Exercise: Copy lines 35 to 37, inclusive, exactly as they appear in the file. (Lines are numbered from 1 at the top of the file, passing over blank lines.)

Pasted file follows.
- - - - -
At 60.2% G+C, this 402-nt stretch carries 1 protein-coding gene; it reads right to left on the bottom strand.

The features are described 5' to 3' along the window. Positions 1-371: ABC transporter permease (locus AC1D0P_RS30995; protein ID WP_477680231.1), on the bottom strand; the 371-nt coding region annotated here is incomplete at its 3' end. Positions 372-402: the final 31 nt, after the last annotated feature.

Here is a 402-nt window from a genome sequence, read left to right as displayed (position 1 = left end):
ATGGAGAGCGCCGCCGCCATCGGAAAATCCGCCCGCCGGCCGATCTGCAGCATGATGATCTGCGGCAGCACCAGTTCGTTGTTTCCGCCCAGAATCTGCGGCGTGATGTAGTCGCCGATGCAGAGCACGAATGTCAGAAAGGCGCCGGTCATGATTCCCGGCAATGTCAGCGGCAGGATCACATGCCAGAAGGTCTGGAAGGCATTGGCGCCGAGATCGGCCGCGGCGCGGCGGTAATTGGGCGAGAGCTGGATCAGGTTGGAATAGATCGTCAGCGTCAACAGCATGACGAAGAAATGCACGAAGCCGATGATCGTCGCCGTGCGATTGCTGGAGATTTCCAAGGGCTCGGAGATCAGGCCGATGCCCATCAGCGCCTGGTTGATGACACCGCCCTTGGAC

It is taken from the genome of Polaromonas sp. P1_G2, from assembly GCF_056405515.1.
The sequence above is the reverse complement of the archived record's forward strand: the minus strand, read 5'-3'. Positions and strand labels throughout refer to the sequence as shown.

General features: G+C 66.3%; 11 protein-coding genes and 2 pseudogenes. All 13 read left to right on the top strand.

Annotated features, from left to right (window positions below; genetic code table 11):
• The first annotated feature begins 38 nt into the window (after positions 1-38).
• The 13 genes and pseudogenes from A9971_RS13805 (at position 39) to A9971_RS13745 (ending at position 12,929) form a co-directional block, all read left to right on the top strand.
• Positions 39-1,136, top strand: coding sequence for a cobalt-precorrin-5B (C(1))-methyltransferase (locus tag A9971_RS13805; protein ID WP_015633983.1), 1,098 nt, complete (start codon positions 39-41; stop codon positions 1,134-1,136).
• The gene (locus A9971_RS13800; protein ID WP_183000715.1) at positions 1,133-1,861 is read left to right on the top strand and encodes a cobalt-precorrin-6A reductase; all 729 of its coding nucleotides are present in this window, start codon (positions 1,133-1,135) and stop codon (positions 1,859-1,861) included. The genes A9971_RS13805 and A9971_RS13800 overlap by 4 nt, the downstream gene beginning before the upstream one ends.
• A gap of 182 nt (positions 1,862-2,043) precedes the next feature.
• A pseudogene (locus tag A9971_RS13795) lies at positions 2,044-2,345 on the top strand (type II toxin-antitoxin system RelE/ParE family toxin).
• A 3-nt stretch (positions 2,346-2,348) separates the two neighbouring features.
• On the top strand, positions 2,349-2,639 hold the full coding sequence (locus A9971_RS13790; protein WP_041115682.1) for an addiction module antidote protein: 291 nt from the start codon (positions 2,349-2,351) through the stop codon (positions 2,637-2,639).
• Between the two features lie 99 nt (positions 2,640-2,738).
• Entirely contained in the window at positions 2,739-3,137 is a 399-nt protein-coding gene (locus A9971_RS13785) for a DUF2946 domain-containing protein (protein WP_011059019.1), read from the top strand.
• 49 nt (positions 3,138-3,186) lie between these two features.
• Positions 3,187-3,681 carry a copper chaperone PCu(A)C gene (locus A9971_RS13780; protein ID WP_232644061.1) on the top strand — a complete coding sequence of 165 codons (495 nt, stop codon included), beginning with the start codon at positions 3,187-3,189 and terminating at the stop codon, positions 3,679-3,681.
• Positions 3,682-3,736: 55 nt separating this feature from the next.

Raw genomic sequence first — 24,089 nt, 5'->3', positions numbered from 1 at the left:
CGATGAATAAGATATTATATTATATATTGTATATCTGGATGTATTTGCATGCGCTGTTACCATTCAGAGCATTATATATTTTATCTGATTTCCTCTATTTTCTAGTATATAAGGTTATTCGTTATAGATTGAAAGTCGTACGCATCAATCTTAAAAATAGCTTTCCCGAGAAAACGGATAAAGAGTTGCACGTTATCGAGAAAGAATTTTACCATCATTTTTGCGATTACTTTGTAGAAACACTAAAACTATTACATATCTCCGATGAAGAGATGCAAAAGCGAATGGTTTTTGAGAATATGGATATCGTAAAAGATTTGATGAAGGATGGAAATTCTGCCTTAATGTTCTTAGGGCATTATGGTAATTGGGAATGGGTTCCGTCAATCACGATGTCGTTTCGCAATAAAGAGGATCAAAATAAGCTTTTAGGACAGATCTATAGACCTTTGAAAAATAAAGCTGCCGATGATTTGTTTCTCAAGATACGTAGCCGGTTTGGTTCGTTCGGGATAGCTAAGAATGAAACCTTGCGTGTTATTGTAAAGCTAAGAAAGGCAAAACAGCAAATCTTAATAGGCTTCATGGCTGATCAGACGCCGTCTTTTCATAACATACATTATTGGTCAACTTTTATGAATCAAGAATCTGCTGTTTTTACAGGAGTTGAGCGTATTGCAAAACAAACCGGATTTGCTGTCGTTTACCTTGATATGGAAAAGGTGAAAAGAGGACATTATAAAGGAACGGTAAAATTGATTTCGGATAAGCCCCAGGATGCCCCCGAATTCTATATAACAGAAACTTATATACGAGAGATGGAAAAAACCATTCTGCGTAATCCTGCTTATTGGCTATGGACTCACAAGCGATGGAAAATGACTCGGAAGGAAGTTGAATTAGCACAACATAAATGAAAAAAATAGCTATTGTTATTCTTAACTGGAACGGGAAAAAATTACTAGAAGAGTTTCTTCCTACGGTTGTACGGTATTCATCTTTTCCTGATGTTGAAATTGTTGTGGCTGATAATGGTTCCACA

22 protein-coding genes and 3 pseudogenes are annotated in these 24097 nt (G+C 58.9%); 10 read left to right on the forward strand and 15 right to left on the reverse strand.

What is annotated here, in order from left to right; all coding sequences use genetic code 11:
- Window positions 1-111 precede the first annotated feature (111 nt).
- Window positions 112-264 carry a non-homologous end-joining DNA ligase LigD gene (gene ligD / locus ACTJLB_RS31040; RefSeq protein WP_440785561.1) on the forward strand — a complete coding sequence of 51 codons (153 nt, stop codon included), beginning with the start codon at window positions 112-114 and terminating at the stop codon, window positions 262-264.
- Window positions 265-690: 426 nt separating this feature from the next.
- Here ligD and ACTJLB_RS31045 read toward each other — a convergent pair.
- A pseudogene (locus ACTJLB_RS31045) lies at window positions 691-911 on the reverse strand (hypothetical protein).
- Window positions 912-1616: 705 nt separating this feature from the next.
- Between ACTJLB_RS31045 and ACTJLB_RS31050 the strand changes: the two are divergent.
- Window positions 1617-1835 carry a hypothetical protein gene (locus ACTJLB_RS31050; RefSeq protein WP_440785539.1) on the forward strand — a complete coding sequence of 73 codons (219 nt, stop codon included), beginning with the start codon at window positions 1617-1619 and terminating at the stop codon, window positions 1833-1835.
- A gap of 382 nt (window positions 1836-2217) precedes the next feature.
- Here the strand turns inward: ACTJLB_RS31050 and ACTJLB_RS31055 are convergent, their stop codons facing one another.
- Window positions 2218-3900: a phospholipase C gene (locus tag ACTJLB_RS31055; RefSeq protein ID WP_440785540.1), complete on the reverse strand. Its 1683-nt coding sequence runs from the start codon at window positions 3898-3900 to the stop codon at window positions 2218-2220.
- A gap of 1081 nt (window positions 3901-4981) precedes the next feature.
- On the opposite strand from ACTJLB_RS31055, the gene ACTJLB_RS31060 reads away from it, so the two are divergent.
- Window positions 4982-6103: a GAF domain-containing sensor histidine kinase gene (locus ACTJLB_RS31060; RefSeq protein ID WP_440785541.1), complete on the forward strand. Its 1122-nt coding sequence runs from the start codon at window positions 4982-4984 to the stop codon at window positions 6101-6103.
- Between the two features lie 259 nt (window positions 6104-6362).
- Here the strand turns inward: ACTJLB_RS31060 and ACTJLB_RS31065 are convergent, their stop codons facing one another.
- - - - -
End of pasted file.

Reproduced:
- Here the strand turns inward: ACTJLB_RS31050 and ACTJLB_RS31055 are convergent, their stop codons facing one another.
- Window positions 2218-3900: a phospholipase C gene (locus tag ACTJLB_RS31055; RefSeq protein ID WP_440785540.1), complete on the reverse strand. Its 1683-nt coding sequence runs from the start codon at window positions 3898-3900 to the stop codon at window positions 2218-2220.
- A gap of 1081 nt (window positions 3901-4981) precedes the next feature.